RTI - The Taxman has you in his sights

Beaters and pickers-up are as much a part of shooting as gun dogs and a slice of game pie and, with just days to go before the start of the grouse season, the taxman has them in his sights.

For years, beaters have worked on many shoots on a cash-in-hand basis with many estates viewing their services as casual labour and exempt from tax.

Estates which host regular shoots and regularly re-hire the same beaters will now find that HM Revenue and Customs view the situation rather differently. With the introduction of the Real Time Information system (RTI), the employer now has to submit details of all beaters and pickers-up within seven days of being paid, rather than retrospectively.

In an attempt to crack down on what they refer to as the black economy, HMRC regard beaters who work on a regular basis for the same shoot as employees rather than casual labour, which means they may be liable for tax.

Predictably, the new regulations are complex. For estates that are shooting fairly frequently, the position is reasonably clear; their beaters are treated as employees and they must be paid under deduction of tax.

However, estates shooting one or two days a week where beaters are engaged only by the day - with no commitment to come on other days - and who are paid at the end of each day at a total of less than the applicable thresholds a week, can be paid without deduction of tax by the estate. Beaters are then responsible for declaring the tax themselves. Payment of an existing full or part-time keeper through PAYE can also complicate the procedure.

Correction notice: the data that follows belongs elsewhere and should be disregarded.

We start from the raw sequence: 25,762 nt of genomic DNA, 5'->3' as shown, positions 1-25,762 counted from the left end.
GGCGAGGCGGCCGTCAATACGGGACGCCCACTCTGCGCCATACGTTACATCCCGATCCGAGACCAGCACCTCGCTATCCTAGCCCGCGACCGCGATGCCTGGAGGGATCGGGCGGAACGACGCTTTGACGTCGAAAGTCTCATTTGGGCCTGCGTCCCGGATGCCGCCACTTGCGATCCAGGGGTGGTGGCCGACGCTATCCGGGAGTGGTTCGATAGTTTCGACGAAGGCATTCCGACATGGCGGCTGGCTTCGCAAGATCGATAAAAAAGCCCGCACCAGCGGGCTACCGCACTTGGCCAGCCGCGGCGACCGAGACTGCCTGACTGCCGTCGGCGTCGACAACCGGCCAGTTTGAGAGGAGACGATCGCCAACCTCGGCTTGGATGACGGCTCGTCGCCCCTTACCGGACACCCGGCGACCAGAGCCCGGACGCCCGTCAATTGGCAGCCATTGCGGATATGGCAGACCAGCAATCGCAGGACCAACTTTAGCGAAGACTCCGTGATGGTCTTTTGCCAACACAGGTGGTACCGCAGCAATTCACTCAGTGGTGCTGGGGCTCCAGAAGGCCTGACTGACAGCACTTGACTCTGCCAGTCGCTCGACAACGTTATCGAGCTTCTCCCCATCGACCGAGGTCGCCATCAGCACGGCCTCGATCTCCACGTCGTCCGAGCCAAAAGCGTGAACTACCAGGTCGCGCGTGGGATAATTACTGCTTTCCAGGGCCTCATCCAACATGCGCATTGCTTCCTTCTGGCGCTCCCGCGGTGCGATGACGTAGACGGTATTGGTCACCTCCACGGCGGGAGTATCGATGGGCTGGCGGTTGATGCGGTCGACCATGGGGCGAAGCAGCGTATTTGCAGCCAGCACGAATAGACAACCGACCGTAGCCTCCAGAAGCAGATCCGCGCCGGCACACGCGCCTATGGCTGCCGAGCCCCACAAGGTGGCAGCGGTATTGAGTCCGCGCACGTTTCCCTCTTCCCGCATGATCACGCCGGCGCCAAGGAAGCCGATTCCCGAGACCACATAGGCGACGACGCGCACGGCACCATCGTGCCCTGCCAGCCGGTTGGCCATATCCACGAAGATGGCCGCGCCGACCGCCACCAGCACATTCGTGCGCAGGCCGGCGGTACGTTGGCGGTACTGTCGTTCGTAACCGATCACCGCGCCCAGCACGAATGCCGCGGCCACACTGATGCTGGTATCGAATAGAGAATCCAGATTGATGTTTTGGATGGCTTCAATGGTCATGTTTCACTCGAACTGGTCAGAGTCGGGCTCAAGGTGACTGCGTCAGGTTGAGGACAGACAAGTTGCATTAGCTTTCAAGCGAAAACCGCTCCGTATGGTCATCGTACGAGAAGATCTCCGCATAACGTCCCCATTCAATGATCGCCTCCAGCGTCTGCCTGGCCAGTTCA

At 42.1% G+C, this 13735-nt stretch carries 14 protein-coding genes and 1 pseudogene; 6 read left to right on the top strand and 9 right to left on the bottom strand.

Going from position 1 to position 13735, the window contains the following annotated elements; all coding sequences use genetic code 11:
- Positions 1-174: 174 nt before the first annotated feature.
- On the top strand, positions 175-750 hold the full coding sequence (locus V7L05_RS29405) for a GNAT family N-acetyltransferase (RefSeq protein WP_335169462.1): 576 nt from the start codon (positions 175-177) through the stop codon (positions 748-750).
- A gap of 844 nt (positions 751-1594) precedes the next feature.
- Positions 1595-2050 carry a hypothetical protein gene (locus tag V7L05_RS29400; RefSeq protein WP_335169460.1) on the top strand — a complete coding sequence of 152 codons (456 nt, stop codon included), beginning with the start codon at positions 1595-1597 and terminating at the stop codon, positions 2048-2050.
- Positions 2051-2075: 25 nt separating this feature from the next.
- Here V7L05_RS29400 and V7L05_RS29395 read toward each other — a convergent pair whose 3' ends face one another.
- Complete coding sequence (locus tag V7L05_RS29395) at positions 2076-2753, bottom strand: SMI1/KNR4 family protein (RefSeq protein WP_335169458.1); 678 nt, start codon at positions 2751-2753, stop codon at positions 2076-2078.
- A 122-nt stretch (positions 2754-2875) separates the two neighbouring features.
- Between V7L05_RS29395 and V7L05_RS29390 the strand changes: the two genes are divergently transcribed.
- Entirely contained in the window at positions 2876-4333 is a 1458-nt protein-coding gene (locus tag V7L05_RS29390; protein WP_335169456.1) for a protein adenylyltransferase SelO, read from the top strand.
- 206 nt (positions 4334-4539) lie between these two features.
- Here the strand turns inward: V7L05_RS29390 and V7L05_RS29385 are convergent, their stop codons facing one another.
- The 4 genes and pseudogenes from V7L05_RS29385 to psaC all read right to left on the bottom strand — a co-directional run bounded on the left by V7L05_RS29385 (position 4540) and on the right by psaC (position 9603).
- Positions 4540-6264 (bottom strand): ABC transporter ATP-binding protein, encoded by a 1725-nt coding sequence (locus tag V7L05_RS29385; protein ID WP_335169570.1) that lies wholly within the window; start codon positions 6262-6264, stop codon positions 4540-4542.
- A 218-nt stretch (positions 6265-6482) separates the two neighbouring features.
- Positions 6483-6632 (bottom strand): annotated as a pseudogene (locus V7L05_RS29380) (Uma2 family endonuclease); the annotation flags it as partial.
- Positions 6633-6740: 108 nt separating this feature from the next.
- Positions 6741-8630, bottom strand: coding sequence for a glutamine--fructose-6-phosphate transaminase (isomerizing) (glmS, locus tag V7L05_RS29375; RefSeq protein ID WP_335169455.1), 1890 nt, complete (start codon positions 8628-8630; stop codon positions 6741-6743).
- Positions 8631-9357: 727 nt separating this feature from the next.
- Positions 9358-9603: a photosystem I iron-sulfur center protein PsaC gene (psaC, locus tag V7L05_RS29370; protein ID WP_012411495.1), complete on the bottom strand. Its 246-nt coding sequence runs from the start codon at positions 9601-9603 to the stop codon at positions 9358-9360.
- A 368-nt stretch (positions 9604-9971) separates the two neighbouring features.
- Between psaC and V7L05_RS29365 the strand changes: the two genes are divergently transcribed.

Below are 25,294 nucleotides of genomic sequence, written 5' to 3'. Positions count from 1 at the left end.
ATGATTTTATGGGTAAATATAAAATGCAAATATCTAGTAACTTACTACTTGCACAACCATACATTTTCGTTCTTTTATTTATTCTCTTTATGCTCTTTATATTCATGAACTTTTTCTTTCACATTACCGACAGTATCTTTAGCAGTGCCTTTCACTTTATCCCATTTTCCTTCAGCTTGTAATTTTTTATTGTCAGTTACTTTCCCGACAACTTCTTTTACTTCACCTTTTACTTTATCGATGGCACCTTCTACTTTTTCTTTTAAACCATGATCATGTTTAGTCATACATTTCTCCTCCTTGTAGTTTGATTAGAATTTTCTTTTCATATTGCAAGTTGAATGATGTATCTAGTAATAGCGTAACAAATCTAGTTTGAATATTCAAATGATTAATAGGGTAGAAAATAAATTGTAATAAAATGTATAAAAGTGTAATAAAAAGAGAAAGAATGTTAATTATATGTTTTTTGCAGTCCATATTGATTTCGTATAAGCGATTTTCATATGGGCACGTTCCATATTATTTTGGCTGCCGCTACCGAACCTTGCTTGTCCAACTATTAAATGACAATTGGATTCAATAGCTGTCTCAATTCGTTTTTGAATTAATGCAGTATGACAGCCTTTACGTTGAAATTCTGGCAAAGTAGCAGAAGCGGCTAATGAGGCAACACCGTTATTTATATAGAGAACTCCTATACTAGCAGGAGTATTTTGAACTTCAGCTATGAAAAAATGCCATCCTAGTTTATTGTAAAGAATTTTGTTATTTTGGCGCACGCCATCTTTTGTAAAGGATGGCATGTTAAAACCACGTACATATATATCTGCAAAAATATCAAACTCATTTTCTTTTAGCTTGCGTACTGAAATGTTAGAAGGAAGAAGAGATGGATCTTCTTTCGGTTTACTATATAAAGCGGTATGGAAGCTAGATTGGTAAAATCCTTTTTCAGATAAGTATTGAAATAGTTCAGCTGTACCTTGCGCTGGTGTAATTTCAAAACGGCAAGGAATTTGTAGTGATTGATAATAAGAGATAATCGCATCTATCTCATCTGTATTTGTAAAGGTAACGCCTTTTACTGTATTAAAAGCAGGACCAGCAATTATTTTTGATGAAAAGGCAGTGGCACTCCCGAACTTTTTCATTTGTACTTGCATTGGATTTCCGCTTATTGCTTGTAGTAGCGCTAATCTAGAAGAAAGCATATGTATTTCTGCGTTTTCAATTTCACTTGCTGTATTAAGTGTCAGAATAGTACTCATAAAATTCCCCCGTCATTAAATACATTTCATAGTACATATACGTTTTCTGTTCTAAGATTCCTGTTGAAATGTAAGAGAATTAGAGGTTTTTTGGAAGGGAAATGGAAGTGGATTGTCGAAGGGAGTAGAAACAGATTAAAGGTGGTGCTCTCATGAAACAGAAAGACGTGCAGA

Grouse moor owners will already have made arrangements for the start of their season on the 12 August. Now is the time for pheasant and partridge shoots to be getting organised.

In response to this situation, Land Factor has introduced a payroll service for the benefit of estate owners and shoot managers by which it collates employee information for each beater, ascertaining their National Insurance number and then administers their tax payments. If the correct information is not provided, then payment will be stopped. We have also written to beaters and pickers-up on a number of estates to request all the required information prior to the First Shoot enclosing forms for completion.

Land Factor Associate, Jonathan Landale said, This is a complex issue and it has implications for pheasant shoots in October and November. We can offer you practical and comprehensive advice on how to handle all the issues this raises, so do please get in touch with either Jonathan Landale or Sarah Spears, Land Factor's Client Account Manager, if you would like to discuss the subject further.

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